Where bearish advisors can look for opportunity

By Staff | April 18, 2018 | Last updated on April 18, 2018
3 min read

Inflows to international ETFs in the first quarter of 2018 totalled more than $2 million, according to National Bank Financial.

In particular, emerging markets represent the biggest investment opportunity in Q2 for advisors, says Steve Hawkins, president and co-CEO of Horizons ETFs, in a release. “Especially as Canadian and U.S. equities remain somewhat volatile compared to the rest of the world,” he says.

Read: What investors should know about China’s evolving economy

His comments follow the release of Horizons’ Q1 advisor sentiment survey, which reveals that Canadian advisors have a bearish outlook on most asset classes, attributable to first-quarter volatility.

Still, the survey finds that 67% of advisors are bullish on emerging markets heading into Q2. However, that’s a slight decline from 72% who were bullish on EM during the last quarter. The MSCI Emerging Markets index was fairly level over Q1, rising 0.93%—better than the performance of many other indexes in Q1.

Advisors less bullish

On the S&P/TSX 60—down more than 5% in Q1—48% of advisors are bullish, compared to 65% who were bullish last quarter.

Advisors’ bullish sentiment for the S&P 500 also dropped significantly heading into Q2, dipping to 56% from 65% last quarter. Similarly, the percentage of advisors bullish on the NASDAQ 100 declined to 57% from 65% in Q1.

In the quarter, the S&P 500 declined 1.22%; the NASDAQ 100 rose 2.89%.

Read: S&P and TSX positioning as the cycle winds down

Bullish sentiment among most advisors heading into Q2 also declined for Canadian financials, as represented by the S&P/TSX Capped Financials index, where sentiment dipped to 50% from 63% (Q2 versus Q1 survey). The index declined 4.22% over Q1.

Of the 15 asset classes and indexes in the survey, U.S. bonds were among the few for which advisors were increasingly bullish. Bullish sentiment on the U.S. 7-10 Year Bond index (total return) rose to 27% from 16% last quarter. However, more advisors (37%) remain bearish. Advisors’ fears about rising interest rates are justified, as the performance of the index fell 1.87% last quarter.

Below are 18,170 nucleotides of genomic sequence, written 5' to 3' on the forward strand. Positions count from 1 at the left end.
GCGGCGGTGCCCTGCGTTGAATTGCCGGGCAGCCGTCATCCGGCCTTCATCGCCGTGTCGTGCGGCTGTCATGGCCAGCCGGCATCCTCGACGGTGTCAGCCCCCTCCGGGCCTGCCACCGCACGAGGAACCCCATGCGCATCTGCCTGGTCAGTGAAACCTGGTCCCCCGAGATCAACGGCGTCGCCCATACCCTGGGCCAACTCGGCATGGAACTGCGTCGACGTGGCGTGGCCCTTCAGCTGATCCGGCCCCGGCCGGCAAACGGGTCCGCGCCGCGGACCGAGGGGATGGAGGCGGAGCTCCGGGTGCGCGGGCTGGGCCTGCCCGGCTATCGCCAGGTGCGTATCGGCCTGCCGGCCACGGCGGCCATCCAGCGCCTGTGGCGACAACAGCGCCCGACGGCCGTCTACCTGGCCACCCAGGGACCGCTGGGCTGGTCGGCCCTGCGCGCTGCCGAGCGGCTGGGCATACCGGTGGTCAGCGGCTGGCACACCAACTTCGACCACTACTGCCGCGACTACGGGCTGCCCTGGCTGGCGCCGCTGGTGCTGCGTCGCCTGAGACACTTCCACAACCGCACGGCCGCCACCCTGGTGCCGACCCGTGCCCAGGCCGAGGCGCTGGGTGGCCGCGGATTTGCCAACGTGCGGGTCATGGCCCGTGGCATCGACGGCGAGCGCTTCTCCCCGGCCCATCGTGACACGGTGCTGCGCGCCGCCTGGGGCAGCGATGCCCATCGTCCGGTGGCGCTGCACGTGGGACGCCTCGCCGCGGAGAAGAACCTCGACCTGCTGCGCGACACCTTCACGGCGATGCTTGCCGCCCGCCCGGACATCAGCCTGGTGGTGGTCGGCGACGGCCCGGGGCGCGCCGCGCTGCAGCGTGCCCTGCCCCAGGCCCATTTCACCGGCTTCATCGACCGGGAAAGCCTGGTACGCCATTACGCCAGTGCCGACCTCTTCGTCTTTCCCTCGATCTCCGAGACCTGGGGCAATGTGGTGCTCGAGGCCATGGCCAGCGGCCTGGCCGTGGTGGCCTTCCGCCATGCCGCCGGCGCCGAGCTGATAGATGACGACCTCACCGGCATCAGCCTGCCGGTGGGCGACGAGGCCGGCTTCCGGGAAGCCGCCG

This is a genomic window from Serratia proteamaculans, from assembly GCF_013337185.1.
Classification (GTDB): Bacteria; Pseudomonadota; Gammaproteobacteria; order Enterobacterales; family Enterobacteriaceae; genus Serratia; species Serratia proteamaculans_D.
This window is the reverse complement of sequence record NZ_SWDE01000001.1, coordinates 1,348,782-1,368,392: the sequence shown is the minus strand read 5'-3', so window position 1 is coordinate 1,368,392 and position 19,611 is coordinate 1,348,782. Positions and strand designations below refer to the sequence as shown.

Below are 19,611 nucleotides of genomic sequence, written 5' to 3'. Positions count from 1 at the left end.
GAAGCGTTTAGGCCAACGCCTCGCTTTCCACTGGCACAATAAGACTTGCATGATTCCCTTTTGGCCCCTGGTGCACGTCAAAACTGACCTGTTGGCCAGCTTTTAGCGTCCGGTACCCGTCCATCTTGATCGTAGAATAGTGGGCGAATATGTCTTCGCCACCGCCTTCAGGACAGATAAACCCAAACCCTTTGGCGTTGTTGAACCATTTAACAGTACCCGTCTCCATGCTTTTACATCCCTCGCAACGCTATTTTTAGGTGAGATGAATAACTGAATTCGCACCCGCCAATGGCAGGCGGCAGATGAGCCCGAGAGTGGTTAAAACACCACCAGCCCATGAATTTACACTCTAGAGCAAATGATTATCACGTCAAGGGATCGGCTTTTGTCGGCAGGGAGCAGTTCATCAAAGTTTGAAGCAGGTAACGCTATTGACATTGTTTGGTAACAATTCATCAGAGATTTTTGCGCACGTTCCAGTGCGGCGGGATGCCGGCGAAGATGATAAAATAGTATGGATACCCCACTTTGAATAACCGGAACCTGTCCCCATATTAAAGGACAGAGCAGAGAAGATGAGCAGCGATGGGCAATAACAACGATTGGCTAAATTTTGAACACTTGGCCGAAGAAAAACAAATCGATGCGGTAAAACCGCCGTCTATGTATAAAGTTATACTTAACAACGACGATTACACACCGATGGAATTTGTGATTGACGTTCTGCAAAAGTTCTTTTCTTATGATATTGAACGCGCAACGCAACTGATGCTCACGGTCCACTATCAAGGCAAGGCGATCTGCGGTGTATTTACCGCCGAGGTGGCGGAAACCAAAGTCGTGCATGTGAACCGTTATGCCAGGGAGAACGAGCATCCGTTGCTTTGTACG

Read: Why Canadian investors need more technology exposure

Underwhelmed by energy

Bullish sentiment in Q2 for natural gas dropped considerably, to 27%, down from 42% in Q1. Natural gas performance fell by more than 7.45% over Q1.

Expectations for energy, represented by sentiment for the S&P/TSX Capped Energy index, fell slightly, with bullish sentiment declining to 50% from 53% in Q1. The index’s performance fell significantly, dropping 8.09% by the end of Q1.

Bullish sentiment for crude oil remained flat, despite the asset’s strong performance in Q1. Q2 bullish sentiment for crude was at 45%, up slightly from 44%. The asset class was up 7.48% by the end of Q1, with the price of crude reaching US$64.17 a barrel (as at March 31).

Rising oil prices haven’t improved the outlook for Canadian energy producers. “U.S. shale producers seem to be able to pump oil at a lower cost and continue to have quicker access to that market […],” says Hawkins, which impedes the value of Canadian-producer stocks.

Read: What investors should know about oil and geopolitical risk

Bearish on loonie

On the loonie, almost half of advisors continue to be outright bearish, with 48% believing the Canuck buck will decline in value (relative to the U.S. dollar) over Q2. This is a small decrease from the 53% of advisors who were bearish last quarter. The loonie depreciated by 2.43% against the U.S. dollar over the course of Q1.

“We might see a reversal in sentiment on the Canadian dollar when Canadian interest rates pick up, or if the price of Canadian-produced oil rises higher,” says Hawkins.

For full results, see the Horizons ETFs advisor sentiment survey.

Advisor.ca staff


The staff of Advisor.ca have been covering news for financial advisors since 1998.